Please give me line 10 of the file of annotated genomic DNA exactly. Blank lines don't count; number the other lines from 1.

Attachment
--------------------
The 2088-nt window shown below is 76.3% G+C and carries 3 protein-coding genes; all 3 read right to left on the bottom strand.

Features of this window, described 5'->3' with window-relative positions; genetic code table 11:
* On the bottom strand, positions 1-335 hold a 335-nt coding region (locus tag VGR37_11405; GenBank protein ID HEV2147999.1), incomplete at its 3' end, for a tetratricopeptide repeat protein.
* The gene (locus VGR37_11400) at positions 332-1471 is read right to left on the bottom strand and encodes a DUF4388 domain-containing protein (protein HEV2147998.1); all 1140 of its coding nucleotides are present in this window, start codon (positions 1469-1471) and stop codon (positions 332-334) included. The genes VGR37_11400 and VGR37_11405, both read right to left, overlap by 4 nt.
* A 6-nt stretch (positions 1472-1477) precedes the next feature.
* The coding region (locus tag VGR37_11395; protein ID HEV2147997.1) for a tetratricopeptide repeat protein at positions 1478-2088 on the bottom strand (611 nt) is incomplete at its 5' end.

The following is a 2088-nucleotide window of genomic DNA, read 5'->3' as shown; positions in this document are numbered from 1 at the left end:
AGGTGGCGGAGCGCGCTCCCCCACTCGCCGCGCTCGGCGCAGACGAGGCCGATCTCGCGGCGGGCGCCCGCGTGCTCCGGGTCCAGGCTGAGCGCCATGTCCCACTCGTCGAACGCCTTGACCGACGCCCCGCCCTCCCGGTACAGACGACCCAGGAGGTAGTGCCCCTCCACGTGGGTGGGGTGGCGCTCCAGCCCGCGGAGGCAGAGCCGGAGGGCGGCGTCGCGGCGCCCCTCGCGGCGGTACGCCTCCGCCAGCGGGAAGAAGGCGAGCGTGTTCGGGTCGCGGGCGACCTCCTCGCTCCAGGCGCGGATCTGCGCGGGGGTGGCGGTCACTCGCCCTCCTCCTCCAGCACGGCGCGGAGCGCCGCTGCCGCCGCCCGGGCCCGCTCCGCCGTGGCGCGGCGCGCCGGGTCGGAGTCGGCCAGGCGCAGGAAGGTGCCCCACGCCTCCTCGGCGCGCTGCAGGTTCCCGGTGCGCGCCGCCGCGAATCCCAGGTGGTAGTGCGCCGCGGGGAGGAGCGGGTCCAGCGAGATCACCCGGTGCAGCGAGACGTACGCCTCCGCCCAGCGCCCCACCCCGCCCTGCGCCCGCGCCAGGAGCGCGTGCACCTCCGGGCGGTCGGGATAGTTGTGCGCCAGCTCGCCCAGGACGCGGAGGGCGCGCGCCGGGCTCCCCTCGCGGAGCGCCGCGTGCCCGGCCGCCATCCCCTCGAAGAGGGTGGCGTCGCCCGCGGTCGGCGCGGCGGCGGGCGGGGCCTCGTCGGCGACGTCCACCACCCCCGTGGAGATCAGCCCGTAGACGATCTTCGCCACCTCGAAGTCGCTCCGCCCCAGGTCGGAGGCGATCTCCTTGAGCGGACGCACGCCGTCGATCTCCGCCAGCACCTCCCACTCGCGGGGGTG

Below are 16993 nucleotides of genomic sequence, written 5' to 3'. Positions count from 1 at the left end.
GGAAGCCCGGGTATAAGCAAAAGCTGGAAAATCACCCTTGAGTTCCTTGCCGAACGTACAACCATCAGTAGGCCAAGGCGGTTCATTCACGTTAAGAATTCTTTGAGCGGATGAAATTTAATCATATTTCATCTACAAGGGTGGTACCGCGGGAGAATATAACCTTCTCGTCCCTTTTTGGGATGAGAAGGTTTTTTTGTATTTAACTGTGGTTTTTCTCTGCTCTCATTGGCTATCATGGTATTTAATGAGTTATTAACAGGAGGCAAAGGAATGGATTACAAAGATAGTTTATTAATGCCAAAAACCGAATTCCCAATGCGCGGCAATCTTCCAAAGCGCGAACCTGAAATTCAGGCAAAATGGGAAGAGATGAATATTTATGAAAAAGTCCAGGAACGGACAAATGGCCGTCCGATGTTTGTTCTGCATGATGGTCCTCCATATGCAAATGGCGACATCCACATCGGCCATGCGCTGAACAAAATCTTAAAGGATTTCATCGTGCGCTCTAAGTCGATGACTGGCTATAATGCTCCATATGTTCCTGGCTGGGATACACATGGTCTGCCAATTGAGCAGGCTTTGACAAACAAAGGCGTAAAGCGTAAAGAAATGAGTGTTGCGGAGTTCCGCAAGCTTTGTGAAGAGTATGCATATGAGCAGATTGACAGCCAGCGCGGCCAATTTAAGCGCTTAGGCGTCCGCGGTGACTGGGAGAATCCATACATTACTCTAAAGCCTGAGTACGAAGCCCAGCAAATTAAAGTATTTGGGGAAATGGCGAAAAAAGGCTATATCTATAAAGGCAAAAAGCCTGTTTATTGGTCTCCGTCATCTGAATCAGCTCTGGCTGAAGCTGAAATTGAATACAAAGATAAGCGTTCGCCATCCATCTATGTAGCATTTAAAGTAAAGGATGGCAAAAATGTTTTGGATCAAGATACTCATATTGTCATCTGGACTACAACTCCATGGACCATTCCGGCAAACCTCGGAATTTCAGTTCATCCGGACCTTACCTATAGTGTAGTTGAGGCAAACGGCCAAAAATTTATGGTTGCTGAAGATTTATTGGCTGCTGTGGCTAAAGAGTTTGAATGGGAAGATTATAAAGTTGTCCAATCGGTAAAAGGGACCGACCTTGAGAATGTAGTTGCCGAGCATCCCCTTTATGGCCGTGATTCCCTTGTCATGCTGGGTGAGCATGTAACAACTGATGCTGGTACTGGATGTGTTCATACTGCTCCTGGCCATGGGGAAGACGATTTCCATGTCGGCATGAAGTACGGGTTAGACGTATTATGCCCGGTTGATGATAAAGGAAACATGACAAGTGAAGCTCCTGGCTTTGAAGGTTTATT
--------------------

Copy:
GGAAGCCCGGGTATAAGCAAAAGCTGGAAAATCACCCTTGAGTTCCTTGCCGAACGTACAACCATCAGTAGGCCAAGGCGGTTCATTCACGTTAAGAATTCTTTGAGCGGATGAAATTTAATCATATTTCATCTACAAGGGTGGTACCGCGGGAGAATATAACCTTCTCGTCCCTTTTTGGGATGAGAAGGTTTTTTTGTATTTAACTGTGGTTTTTCTCTGCTCTCATTGGCTATCATGGTATTTAATGAGTTATTAACAGGAGGCAAAGGAATGGATTACAAAGATAGTTTATTAATGCCAAAAACCGAATTCCCAATGCGCGGCAATCTTCCAAAGCGCGAACCTGAAATTCAGGCAAAATGGGAAGAGATGAATATTTATGAAAAAGTCCAGGAACGGACAAATGGCCGTCCGATGTTTGTTCTGCATGATGGTCCTCCATATGCAAATGGCGACATCCACATCGGCCATGCGCTGAACAAAATCTTAAAGGATTTCATCGTGCGCTCTAAGTCGATGACTGGCTATAATGCTCCATATGTTCCTGGCTGGGATACACATGGTCTGCCAATTGAGCAGGCTTTGACAAACAAAGGCGTAAAGCGTAAAGAAATGAGTGTTGCGGAGTTCCGCAAGCTTTGTGAAGAGTATGCATATGAGCAGATTGACAGCCAGCGCGGCCAATTTAAGCGCTTAGGCGTCCGCGGTGACTGGGAGAATCCATACATTACTCTAAAGCCTGAGTACGAAGCCCAGCAAATTAAAGTATTTGGGGAAATGGCGAAAAAAGGCTATATCTATAAAGGCAAAAAGCCTGTTTATTGGTCTCCGTCATCTGAATCAGCTCTGGCTGAAGCTGAAATTGAATACAAAGATAAGCGTTCGCCATCCATCTATGTAGCATTTAAAGTAAAGGATGGCAAAAATGTTTTGGATCAAGATACTCATATTGTCATCTGGACTACAACTCCATGGACCATTCCGGCAAACCTCGGAATTTCAGTTCATCCGGACCTTACCTATAGTGTAGTTGAGGCAAACGGCCAAAAATTTATGGTTGCTGAAGATTTATTGGCTGCTGTGGCTAAAGAGTTTGAATGGGAAGATTATAAAGTTGTCCAATCGGTAAAAGGGACCGACCTTGAGAATGTAGTTGCCGAGCATCCCCTTTATGGCCGTGATTCCCTTGTCATGCTGGGTGAGCATGTAACAACTGATGCTGGTACTGGATGTGTTCATACTGCTCCTGGCCATGGGGAAGACGATTTCCATGTCGGCATGAAGTACGGGTTAGACGTATTATGCCCGGTTGATGATAAAGGAAACATGACAAGTGAAGCTCCTGGCTTTGAAGGTTTATT